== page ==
Birding (and more) in Calhoun County and beyond
Chaos will be driving the next 6 months or so into a forced focus on yard-birding. It is something that has been popping up as a goal anyway, so next year is as good a time to do it as any. There hasn't been enough snow to push too much activity to the feeders. Just enough to get some Sharp-shinned Hawk action a few times in the past couple of weeks.
Yesterday I had one go after the feeder. It is amazing to see how alert the birds at the feeder are. They took off en masse several seconds before the Sharpie popped into view. The Sharpie took up several perches around the yard, and chased after a Cardinal briefly. I headed outside to see if I could get some better pics of it. I ended up spooking up a bird that bounced off one of my windows. The hawk flew up the yard, and past me at 10 feet at a 60 degree angle. It reminded me of the Great Horned that flew over my head. Great naked eye looks. It perched a couple of times and I managed a few more shots before it headed off to the West.
Other highlights in the past couple of weeks have been the number of Trumpeter Swans continue to be high. I had 19 flyover on 12/1. Also on 12/8 at Goguac Lake I was able to see the/a leucustic Trumpeter Swan with bright orange legs. A nice late Turkey Vulture was visible driving down Beadle Lake road on 12/6. I looked at my records and still not the latest I've had one here. The Millpond off Riverside and Dickman had a large number of Herring Gulls with a couple of fairly clean headed ones, and one still holding on to the bright yellow breeding bill on it.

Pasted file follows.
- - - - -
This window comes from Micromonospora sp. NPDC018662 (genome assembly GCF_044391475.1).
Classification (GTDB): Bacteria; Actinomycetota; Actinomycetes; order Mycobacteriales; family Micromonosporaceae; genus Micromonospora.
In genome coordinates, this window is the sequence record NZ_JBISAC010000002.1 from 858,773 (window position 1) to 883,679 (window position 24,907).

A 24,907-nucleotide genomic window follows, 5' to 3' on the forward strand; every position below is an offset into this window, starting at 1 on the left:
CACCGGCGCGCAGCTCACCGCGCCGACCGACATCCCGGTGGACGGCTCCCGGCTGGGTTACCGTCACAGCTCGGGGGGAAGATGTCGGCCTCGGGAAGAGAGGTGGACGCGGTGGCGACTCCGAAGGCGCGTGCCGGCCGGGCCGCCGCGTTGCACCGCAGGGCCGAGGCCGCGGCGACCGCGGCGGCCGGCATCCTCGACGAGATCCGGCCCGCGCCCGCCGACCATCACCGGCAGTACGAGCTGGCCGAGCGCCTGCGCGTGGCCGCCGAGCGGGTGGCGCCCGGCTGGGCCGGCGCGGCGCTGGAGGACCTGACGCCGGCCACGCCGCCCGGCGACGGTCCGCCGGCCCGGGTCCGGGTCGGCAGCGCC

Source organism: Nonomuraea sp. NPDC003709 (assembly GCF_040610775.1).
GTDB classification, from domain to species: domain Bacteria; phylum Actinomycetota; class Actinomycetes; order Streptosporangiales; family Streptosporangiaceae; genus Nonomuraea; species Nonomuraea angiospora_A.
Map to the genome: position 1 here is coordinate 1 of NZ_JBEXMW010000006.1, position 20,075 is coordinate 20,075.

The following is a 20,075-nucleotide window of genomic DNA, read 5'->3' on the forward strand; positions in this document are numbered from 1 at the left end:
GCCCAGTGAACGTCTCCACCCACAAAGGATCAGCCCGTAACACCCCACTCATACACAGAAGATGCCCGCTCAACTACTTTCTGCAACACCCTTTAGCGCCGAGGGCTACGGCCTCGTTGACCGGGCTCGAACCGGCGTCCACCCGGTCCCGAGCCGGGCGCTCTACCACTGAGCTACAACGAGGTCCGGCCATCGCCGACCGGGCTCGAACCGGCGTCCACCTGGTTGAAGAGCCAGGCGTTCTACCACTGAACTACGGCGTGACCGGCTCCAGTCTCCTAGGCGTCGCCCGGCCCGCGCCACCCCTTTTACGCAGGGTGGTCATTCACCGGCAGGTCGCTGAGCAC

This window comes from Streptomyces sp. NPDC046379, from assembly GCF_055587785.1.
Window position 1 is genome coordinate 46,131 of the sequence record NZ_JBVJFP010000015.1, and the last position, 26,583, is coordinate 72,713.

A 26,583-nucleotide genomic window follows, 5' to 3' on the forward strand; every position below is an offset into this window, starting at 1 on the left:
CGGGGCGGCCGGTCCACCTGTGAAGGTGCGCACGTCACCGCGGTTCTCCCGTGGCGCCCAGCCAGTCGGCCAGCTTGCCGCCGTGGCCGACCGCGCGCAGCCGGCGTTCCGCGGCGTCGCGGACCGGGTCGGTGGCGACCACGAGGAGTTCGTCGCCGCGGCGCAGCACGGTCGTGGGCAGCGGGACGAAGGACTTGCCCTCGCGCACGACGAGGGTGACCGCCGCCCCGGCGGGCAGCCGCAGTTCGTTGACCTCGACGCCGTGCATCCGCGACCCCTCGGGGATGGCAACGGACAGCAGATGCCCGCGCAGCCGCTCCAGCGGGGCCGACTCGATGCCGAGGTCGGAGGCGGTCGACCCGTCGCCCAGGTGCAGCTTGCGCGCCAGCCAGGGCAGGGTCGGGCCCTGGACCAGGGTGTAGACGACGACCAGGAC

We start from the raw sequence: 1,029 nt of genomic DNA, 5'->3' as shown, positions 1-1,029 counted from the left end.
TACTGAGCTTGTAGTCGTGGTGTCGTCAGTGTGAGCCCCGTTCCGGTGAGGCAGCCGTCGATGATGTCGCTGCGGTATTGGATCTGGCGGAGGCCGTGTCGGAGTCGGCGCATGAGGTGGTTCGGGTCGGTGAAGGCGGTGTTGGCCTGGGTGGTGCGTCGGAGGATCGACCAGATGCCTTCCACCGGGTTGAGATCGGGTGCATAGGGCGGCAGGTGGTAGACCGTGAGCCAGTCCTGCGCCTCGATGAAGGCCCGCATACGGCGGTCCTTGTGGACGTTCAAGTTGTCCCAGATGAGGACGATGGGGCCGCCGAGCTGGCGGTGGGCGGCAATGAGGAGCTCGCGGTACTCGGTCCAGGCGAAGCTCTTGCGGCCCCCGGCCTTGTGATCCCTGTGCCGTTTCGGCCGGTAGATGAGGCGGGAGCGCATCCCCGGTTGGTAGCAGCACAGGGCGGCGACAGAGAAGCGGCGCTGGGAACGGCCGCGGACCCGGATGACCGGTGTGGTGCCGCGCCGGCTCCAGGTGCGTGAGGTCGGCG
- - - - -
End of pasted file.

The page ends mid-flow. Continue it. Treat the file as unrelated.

December 8th brought a report of a Snow Goose at Reiger park in Albion. When I arrived, there were no birds there. I found the local domestic goose on the Cemetery side of the pond. At Barnes Park there were over 250 Canada Geese and some Mallards, but no white goose there. The record was accepted in eBird and it wasn't a newbie birder. I did manage to pick out a Greater White-fronted Goose mixed in with the CANG. Closest I have been to one, but still tough to get pics with it mixed in a large flock. While I was out I hit up Duck Lake and was disappointed. It was so windy everything was at the South end, and there isn't a great spot to sit and spot from there. Around R DR N area between 19.5 and 21 Mile Road were well over 1000 Sandhill Cranes.
On the White-winged Junco candidate I had some correspondence with David Sibley. He says he is confident it isn't an aikeni. The size was always an issue, and I've yet to find any pic of them next to Slate-colored. I mentioned that to Mr. Sibley and it prompted him to look and noticed the same thing. He did provide me a pic of what he considers the typical White-winged. It was definitely a lighter colored bird than mine. He said he wasn't surprised that a Slate-colored could potentially have as much white in the tail feathers as my bird had. It was fun to do some research and trying to get my mind working on doing something a little more than what Chaos offers.
My exploits in my latest passion, Birding...not Bird-watching;-)